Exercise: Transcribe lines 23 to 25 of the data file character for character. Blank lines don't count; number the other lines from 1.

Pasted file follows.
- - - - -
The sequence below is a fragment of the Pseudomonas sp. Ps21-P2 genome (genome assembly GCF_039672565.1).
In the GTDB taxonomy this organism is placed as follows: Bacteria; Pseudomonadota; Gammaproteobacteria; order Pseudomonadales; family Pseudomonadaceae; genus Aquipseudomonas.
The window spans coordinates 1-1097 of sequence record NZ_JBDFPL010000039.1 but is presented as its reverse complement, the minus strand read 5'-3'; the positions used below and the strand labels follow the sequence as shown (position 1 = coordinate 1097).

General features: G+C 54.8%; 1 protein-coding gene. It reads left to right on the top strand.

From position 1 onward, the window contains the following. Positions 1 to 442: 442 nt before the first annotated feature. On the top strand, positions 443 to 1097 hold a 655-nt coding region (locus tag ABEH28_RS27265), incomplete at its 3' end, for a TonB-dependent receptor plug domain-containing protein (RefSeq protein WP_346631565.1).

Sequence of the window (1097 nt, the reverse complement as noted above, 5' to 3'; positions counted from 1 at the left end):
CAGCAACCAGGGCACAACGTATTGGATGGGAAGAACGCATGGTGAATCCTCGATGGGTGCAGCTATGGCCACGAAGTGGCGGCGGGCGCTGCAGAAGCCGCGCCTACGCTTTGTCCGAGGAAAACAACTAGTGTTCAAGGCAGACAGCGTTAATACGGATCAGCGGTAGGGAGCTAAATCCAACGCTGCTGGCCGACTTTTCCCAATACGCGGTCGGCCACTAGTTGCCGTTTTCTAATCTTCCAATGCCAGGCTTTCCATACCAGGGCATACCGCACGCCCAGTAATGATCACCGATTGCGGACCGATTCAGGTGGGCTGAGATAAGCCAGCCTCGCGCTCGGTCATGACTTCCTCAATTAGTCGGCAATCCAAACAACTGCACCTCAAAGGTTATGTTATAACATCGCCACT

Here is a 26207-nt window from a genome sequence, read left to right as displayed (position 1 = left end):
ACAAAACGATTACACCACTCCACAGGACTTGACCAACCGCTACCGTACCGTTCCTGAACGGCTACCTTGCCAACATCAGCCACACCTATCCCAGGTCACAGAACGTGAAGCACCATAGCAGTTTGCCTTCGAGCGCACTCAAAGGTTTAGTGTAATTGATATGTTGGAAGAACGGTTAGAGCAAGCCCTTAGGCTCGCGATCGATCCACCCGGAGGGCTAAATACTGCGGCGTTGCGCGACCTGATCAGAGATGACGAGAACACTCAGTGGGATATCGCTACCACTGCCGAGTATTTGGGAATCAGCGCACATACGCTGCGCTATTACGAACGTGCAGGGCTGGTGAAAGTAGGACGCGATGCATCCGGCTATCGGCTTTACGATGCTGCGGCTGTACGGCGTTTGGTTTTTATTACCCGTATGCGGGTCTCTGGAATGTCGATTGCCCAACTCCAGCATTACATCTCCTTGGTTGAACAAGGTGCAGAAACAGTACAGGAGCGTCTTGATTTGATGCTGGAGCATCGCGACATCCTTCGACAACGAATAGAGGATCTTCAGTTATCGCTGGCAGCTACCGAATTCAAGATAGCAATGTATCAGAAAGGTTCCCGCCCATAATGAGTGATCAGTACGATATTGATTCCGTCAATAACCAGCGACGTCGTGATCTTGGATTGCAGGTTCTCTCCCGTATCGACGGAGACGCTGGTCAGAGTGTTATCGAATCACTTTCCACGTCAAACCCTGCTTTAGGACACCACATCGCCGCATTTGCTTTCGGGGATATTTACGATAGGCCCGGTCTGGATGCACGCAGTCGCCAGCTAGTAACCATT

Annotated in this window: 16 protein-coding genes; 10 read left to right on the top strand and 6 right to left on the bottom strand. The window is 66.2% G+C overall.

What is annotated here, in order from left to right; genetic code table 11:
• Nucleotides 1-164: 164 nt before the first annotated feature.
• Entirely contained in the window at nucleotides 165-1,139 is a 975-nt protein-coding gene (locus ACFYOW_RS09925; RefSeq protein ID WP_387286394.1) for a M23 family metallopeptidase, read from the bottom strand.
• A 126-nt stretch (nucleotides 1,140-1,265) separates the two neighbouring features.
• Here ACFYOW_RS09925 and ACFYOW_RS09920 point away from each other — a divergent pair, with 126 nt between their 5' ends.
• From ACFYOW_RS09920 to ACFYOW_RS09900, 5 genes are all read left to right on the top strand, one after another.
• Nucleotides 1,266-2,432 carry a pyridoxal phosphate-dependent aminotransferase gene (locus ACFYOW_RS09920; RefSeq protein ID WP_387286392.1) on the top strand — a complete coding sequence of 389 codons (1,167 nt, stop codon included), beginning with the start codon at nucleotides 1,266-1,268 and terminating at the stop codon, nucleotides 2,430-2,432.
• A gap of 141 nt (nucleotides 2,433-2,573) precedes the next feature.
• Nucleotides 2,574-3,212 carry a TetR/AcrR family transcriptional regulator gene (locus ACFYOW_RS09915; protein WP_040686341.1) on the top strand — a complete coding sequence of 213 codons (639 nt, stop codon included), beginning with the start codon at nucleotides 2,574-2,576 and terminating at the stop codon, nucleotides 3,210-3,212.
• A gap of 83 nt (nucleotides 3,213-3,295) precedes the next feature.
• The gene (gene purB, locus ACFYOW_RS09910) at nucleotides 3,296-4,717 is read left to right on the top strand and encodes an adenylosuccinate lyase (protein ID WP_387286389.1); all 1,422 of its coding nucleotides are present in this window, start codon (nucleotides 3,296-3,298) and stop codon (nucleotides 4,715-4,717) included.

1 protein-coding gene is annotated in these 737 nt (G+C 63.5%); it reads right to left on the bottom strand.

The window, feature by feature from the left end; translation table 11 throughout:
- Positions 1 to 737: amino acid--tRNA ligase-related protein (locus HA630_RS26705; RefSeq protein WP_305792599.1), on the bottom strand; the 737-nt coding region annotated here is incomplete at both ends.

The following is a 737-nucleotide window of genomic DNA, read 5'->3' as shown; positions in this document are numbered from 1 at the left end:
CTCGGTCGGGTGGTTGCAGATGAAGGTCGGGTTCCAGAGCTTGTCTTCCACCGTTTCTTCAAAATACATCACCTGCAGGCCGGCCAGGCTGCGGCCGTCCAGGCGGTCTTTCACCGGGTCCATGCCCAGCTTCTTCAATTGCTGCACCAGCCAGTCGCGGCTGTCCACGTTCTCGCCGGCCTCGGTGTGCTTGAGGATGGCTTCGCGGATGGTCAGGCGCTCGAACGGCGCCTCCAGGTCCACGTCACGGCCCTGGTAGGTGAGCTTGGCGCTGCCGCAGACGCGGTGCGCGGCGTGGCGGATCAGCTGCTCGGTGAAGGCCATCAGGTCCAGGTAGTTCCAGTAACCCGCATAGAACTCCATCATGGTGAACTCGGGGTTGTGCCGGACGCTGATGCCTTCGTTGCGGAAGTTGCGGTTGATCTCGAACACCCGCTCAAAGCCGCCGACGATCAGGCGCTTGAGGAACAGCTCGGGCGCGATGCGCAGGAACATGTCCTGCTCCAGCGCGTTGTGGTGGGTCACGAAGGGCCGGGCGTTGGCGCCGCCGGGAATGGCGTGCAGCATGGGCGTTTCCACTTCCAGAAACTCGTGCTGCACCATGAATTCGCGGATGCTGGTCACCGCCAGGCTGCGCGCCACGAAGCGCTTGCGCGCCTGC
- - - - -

The window, feature by feature from the left end; translation table 11 throughout:
- Positions 1 to 737: amino acid--tRNA ligase-related protein (locus HA630_RS26705; RefSeq protein WP_305792599.1), on the bottom strand; the 737-nt coding region annotated here is incomplete at both ends.

The following is a 737-nucleotide window of genomic DNA, read 5'->3' as shown; positions in this document are numbered from 1 at the left end: